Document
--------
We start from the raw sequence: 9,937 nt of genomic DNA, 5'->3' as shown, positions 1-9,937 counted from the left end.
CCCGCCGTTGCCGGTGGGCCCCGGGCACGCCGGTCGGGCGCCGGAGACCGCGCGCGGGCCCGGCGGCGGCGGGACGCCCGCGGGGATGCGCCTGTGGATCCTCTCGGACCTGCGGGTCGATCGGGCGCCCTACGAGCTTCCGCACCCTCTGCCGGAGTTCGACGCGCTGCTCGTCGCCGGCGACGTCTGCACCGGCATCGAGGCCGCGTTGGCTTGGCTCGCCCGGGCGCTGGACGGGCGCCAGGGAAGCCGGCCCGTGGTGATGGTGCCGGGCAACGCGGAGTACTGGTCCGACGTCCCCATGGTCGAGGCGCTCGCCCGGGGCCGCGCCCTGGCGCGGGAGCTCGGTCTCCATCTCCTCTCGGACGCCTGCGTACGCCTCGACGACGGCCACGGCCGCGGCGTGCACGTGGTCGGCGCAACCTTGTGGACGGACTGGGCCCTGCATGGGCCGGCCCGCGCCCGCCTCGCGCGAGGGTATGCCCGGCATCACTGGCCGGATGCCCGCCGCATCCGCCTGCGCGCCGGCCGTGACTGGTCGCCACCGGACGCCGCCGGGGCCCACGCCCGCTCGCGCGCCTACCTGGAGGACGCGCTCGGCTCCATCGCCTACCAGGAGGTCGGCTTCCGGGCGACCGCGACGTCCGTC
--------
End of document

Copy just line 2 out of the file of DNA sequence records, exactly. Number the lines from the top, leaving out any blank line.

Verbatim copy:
CCCGCCGTTGCCGGTGGGCCCCGGGCACGCCGGTCGGGCGCCGGAGACCGCGCGCGGGCCCGGCGGCGGCGGGACGCCCGCGGGGATGCGCCTGTGGATCCTCTCGGACCTGCGGGTCGATCGGGCGCCCTACGAGCTTCCGCACCCTCTGCCGGAGTTCGACGCGCTGCTCGTCGCCGGCGACGTCTGCACCGGCATCGAGGCCGCGTTGGCTTGGCTCGCCCGGGCGCTGGACGGGCGCCAGGGAAGCCGGCCCGTGGTGATGGTGCCGGGCAACGCGGAGTACTGGTCCGACGTCCCCATGGTCGAGGCGCTCGCCCGGGGCCGCGCCCTGGCGCGGGAGCTCGGTCTCCATCTCCTCTCGGACGCCTGCGTACGCCTCGACGACGGCCACGGCCGCGGCGTGCACGTGGTCGGCGCAACCTTGTGGACGGACTGGGCCCTGCATGGGCCGGCCCGCGCCCGCCTCGCGCGAGGGTATGCCCGGCATCACTGGCCGGATGCCCGCCGCATCCGCCTGCGCGCCGGCCGTGACTGGTCGCCACCGGACGCCGCCGGGGCCCACGCCCGCTCGCGCGCCTACCTGGAGGACGCGCTCGGCTCCATCGCCTACCAGGAGGTCGGCTTCCGGGCGACCGCGACGTCCGTC